Road verges will be turned into allotments after a council gave residents the green light to help feed people amid the cost of living crisis.
Shropshire Council unanimously voted through the “Right to Grow” initiative last week, which will allow community groups to convert small plots of public land into mini-allotments.
It means that areas of land as small as four metres (13ft) squared can be used to grow fruits and vegetables, including many grass verges next to main roads.
Contaminated and unsuitable ground will also be used by residents for beekeeping or composting.
Rosemary Dartnall, a Labour councillor for Bayston Hill, Column and Sutton who promoted the scheme, said: “It’s a perfect grassroots movement. At present, there is a substantial amount of unused land in the country.”
Positive move in providing healthy food
She added: “With the cost of living crisis and increasing food prices, this scheme has the potential to fulfil a need. The energy price crisis is also causing lots of people to make the choice between heat and eat.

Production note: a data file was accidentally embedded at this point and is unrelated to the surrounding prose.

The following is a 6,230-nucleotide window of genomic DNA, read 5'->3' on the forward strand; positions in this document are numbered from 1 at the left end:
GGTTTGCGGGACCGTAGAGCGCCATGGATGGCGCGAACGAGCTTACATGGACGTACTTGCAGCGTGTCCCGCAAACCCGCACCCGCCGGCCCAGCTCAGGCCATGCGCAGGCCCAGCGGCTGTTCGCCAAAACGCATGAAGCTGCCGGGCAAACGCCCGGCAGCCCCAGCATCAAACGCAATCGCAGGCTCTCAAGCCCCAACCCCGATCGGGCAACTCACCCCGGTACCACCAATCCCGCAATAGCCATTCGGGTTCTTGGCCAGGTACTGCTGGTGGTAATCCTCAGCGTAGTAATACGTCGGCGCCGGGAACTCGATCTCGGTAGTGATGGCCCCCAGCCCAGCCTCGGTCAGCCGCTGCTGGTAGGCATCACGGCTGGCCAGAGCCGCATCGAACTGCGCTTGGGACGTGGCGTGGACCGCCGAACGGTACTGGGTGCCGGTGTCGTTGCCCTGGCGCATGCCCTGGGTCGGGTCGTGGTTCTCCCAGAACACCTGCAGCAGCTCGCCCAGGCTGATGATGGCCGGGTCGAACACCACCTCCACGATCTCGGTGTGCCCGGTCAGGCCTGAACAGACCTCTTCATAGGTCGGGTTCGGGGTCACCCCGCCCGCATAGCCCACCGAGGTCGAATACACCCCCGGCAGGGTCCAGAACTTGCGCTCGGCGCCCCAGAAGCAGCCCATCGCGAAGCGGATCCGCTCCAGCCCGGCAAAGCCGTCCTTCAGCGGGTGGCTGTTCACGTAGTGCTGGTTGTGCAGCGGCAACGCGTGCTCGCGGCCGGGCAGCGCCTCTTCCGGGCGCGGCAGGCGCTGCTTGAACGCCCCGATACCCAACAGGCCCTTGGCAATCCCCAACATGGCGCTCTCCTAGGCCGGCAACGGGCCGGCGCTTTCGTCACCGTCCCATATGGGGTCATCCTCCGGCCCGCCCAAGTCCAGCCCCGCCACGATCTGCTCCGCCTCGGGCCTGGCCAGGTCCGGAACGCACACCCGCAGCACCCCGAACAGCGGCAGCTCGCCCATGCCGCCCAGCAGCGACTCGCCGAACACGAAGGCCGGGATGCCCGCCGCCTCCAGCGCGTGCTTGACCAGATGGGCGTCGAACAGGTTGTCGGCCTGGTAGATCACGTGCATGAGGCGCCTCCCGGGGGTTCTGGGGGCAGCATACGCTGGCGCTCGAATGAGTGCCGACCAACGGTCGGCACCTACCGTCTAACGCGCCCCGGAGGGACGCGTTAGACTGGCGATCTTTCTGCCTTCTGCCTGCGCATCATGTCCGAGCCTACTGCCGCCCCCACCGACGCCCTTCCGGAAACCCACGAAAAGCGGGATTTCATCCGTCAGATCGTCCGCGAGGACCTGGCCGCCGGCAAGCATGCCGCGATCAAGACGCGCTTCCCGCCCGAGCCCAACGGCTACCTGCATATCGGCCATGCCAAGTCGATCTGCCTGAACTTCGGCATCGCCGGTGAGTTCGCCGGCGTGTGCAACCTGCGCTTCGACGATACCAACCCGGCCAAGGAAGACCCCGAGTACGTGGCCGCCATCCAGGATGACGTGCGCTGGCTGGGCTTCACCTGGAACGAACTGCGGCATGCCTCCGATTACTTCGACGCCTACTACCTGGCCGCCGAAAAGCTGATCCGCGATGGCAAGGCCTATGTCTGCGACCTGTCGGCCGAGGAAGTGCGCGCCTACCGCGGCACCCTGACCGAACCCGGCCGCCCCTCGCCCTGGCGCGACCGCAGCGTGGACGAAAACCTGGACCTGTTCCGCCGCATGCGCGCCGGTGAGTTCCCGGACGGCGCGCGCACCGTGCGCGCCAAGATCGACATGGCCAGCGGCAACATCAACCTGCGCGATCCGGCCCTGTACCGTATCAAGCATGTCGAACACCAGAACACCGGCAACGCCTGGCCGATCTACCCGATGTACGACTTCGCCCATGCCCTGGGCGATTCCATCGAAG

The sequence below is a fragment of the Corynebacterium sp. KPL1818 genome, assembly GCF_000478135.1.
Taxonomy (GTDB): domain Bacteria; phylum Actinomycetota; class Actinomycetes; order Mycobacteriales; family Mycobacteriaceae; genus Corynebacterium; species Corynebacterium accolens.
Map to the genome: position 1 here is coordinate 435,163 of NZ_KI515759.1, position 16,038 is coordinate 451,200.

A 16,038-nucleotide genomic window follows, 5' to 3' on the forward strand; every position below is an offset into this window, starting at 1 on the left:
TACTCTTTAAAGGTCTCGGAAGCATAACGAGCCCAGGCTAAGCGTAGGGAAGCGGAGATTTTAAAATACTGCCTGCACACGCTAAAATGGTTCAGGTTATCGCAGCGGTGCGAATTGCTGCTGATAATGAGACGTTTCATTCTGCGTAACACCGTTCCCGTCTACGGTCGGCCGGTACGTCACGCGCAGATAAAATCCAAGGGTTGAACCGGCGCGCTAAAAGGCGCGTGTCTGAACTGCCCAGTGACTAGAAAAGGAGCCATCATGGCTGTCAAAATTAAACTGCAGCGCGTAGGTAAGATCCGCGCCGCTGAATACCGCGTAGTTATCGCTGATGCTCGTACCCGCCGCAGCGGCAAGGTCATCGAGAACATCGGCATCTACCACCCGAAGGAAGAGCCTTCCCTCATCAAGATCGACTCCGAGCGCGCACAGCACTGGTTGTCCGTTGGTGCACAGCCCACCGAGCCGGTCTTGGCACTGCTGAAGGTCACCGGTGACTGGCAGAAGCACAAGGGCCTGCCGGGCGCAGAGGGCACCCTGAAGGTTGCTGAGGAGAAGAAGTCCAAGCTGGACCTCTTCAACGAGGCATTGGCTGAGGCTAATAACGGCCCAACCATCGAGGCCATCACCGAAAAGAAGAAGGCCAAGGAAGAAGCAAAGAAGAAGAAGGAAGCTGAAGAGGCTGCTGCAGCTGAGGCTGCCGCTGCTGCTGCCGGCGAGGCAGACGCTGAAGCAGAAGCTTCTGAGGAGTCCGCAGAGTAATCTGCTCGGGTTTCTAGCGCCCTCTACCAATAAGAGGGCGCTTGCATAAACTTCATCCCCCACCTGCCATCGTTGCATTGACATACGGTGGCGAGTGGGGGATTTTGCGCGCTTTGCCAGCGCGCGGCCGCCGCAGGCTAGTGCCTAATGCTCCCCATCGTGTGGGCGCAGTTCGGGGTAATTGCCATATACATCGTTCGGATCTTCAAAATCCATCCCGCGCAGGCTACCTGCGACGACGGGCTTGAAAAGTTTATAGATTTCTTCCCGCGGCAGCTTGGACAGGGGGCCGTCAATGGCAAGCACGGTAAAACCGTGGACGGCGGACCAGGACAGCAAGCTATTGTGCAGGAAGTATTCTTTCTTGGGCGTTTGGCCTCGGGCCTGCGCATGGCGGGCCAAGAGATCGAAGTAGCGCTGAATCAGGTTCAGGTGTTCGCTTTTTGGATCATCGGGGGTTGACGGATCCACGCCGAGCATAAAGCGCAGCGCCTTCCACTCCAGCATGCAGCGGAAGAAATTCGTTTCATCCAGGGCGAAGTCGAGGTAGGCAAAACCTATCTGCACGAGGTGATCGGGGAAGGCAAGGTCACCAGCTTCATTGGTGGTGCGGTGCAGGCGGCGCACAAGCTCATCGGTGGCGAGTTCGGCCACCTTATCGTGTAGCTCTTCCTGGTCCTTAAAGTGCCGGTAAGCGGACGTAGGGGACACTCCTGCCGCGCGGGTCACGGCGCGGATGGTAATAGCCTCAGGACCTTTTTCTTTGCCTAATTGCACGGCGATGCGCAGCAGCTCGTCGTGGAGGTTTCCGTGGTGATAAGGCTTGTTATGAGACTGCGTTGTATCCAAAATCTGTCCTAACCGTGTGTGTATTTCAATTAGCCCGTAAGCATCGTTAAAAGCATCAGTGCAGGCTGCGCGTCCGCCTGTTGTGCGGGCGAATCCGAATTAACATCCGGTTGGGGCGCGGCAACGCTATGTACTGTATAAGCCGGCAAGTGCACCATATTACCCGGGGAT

“I’m not suggesting this initiative will solve all people’s problems, but it will help supplement what food they have available and help communities to budget better.
“It won’t solve the crisis, but it’s a positive move in providing healthy, fresh food to people on an ongoing basis.”
Cllr Dartnall also said that the scheme was about “exploiting little pockets of land” that most authorities will have, but might not think are suitable for purpose.
“All manner of unused land can be used from road verges to small patches next to developments, to ground that was previously used but has fallen into disrepair. Even small plots on schools can be used,” she said.
“It’s always good to use land to the best of our ability and at the moment, we have a perfect storm of lots of things.”
The cost of living crisis has seen food prices soar by 13 per cent in the year to August, according to the Office for National Statistics.
The survey of 3,000 consumers at the start of this month also showed that one in 10 have already depleted their reserves, with a similar share having none to start with.
The allotments, which are free for residents to use, were hailed by the council as an opportunity for locals to grow their own food and save money for other necessities as the nation heads into an uncertain winter.
Individuals and community groups can apply for a plot of land through their local council.